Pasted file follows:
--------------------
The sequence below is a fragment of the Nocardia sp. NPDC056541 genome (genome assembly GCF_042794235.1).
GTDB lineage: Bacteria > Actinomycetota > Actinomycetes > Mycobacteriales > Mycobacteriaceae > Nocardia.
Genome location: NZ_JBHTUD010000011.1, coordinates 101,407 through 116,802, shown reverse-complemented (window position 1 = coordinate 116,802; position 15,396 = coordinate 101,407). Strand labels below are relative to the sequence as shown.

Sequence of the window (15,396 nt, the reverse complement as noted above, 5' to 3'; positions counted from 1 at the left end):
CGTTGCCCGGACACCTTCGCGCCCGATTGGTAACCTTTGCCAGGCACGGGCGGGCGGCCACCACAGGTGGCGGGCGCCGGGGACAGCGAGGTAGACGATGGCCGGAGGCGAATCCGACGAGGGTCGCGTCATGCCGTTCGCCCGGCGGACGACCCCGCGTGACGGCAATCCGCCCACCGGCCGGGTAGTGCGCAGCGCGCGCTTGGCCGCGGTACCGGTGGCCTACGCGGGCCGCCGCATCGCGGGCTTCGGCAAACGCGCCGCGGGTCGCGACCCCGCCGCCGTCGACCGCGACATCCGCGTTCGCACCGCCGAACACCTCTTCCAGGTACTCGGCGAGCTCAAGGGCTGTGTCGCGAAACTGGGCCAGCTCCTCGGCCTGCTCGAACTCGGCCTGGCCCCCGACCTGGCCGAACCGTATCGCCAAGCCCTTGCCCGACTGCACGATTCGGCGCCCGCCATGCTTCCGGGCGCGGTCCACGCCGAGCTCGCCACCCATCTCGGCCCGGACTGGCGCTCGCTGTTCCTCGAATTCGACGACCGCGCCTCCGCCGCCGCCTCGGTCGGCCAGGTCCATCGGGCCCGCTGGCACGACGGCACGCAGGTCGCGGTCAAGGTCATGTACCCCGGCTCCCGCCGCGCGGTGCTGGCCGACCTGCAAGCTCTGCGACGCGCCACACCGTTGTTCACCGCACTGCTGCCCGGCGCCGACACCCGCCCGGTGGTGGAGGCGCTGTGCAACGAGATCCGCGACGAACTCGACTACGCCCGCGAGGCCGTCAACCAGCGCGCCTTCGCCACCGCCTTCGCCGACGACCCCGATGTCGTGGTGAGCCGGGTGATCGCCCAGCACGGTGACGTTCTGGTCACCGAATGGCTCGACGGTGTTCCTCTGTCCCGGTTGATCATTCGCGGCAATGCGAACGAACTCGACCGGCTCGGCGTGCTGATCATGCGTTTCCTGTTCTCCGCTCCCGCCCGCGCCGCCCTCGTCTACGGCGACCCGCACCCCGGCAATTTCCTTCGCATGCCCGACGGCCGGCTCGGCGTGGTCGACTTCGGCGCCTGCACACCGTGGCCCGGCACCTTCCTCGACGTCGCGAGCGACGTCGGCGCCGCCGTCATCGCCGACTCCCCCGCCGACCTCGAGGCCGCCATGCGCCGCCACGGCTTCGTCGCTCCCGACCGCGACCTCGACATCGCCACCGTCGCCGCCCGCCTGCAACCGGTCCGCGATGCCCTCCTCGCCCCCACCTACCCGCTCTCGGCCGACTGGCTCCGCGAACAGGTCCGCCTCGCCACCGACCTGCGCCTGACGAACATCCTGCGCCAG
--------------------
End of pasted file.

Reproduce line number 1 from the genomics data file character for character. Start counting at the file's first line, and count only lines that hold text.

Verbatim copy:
The sequence below is a fragment of the Nocardia sp. NPDC056541 genome (genome assembly GCF_042794235.1).